# Existence and Uniqueness Theorem for 1st Order IVPs It has been suggested that this article or section be renamed: Ought to be renamed, this covers pretty much all IVPs One may discuss this suggestion on the talk page.

## Theorem

Let $x' = \map f {t, x}$, $\map x {t_0} = x_0$ be an explicit ODE of dimension $n$.

Let there exist an open ball $V = \sqbrk {t_0 - \ell_0, t_0 + \ell_0} \times \map {\overline B} {x_0, \epsilon}$ of $\tuple {t_0, x_0}$ in phase space $\R \times \R^n$ such that $f$ is Lipschitz continuous on $V$.

Then there exists $\ell < \ell_0$ such that there exists a unique solution $\map x t$ defined for $t \in \closedint {t_0 - \ell_0} {t_0 + \ell_0}$.

## Proof

For $0 < \ell < \ell_0$, let $\XX = \map \CC {\closedint {t_0 - \ell_0} {t_0 + \ell_0}; \R^n}$ endowed with the sup norm be the Banach Space of Continuous Functions on Compact Space $\closedint {t_0 - \ell_0} {t_0 + \ell_0} \to \R^n$.

By Fixed Point Formulation of Explicit ODE it is sufficient to find a fixed point of the map $T: \XX \to \XX$ defined by:

$\displaystyle \map {\paren {T x} } t = x_0 + \int_{t_0}^t \map f {s, \map x s} \rd s$

We also have Closed Subset of Complete Metric Space is Complete.

Therefore the Banach Fixed-Point Theorem it is sufficient to find a non-empty subset $\YY \subseteq \XX$ such that:

$\YY$ is closed in $\XX$
$T \YY \subseteq \YY$
$T$ is a contraction on $\YY$

First note that $V$ is closed and bounded, hence compact by the Heine-Borel Theorem.

Therefore since $f$ is continuous, by the extreme value theorem, the maximum $\displaystyle m = \sup_{\tuple {t, x} \mathop \in V} \size {\map f {t, x} }$ exists and is finite.

Let $\kappa$ be the Lipschitz constant of $f$.

Let:

$\YY = \set {y \in \XX: \norm {\map y t - x_0} \le m \size {t - t_0}, t \in \closedint {t_0 - \ell_0} {t_0 + \ell_0} }$

be the cone in $\XX$ centred at $\tuple {t_0, x_0}$.

Clearly $\YY$ is closed in $\XX$.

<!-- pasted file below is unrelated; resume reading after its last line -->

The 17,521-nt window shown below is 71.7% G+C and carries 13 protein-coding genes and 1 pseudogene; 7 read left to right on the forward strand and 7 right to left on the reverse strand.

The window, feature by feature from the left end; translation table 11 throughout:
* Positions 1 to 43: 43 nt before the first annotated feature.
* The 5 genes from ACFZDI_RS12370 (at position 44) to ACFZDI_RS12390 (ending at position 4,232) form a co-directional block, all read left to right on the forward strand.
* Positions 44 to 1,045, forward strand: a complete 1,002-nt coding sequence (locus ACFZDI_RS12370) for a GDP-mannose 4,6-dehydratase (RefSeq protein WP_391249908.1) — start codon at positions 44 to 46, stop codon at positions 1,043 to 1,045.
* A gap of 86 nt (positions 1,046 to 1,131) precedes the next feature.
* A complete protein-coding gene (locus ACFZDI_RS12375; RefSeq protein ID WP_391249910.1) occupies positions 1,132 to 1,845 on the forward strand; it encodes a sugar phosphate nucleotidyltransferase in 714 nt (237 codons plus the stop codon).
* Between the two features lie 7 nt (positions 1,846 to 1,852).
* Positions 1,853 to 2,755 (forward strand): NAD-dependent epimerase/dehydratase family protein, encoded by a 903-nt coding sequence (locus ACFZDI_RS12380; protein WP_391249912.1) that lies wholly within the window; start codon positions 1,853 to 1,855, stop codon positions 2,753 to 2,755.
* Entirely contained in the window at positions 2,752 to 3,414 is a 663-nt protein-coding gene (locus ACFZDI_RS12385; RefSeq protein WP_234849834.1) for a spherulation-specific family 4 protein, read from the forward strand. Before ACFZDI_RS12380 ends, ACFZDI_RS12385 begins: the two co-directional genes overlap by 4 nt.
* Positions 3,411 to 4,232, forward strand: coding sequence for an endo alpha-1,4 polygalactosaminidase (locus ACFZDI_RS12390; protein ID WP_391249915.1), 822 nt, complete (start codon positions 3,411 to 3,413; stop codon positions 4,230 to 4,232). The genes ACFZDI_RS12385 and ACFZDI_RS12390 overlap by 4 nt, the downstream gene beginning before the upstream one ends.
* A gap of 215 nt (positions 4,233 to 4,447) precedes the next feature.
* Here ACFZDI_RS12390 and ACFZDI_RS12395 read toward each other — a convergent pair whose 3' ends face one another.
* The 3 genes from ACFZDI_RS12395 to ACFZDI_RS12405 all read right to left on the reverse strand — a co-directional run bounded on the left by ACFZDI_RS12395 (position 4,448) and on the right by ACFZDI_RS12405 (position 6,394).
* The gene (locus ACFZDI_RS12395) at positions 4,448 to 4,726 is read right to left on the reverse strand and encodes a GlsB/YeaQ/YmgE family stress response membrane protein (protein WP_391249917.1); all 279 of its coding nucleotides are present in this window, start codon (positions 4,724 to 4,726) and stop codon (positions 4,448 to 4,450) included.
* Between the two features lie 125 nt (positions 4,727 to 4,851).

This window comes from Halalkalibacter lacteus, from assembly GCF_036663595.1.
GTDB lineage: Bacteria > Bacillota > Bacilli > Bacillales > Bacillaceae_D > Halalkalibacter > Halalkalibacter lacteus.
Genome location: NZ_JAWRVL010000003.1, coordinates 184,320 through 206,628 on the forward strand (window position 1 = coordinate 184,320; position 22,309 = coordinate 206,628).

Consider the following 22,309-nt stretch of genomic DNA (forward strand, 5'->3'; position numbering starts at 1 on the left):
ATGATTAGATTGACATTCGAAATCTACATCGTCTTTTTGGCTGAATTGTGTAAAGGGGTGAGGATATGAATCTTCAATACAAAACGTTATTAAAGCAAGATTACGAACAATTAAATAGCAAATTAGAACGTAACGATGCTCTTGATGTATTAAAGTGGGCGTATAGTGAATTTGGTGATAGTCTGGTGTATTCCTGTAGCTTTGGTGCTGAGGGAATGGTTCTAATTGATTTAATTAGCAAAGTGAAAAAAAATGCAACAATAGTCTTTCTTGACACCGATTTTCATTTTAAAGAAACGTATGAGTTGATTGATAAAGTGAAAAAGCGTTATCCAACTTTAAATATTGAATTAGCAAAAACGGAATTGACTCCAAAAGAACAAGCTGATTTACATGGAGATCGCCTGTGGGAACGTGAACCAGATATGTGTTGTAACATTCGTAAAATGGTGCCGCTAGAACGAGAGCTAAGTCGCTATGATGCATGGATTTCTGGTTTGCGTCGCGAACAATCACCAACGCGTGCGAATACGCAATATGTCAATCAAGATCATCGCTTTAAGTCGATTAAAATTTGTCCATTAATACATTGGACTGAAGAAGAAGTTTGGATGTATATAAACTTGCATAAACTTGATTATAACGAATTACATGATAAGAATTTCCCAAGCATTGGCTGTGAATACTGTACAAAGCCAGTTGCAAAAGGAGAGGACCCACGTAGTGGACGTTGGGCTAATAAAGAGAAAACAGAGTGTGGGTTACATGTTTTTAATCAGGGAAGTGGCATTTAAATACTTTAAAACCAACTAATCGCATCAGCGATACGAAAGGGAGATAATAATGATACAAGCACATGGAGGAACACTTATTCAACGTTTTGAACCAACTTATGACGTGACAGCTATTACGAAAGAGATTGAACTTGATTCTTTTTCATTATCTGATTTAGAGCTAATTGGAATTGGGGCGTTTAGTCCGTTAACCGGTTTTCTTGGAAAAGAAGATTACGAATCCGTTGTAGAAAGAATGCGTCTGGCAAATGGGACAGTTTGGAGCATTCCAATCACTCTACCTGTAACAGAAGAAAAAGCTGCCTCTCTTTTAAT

Also for $y \in \YY$ we have:

 $\displaystyle \size {\map {\paren {T y} } t - x_0}$ $\le$ $\displaystyle \size {\int_{t_0}^t \map f {s, \map y s} \rd s}$ $\displaystyle$ $\le$ $\displaystyle m \int_{t_0}^t \rd s$ Absolute Value of Definite Integral $\displaystyle$ $=$ $\displaystyle m \set {t - t_0}$

Therefore $T \YY \subseteq \YY$.

Finally we must show that $T$ is a contraction on $\YY$ (we will find that this restricts our choice of $\ell$).

Let $y_1, y_2 \in \YY$.

We have:

 $\displaystyle \size {\map {\paren {T y_1} } t - \map {\paren {T y_2} } t}$ $\le$ $\displaystyle \size {\int_{t_0}^t \map f {s, \map {y_1} s} - \map f {s, \map {y_2} s} \rd s}$ $\displaystyle$ $\le$ $\displaystyle \int_{t_0}^t \size {\map f {s, \map {y_1} s} - \map f {s, \map {y_2} s} } \rd s$ Absolute Value of Definite Integral $\displaystyle$ $\le$ $\displaystyle \kappa \int_{t_0}^t \size {\map {y_1} t - \map {y_2} t} \rd s$ Lipschitz Condition $\displaystyle$ $\le$ $\displaystyle \kappa \size {t - t_0} \norm {y_1 - y_2}_\sup$ Estimation Lemma

Taking the supremum over $t$ we have:

$\norm {T y_1 - T y_2}_\sup \le \kappa \ell \norm {y_1 - y_2}_\sup$

for all $y_1, y_2 \in \YY$.

Therefore choosing $\ell < \kappa^{-1}$, $T$ is a contraction on $\YY$ as required.

This completes the proof.

$\blacksquare$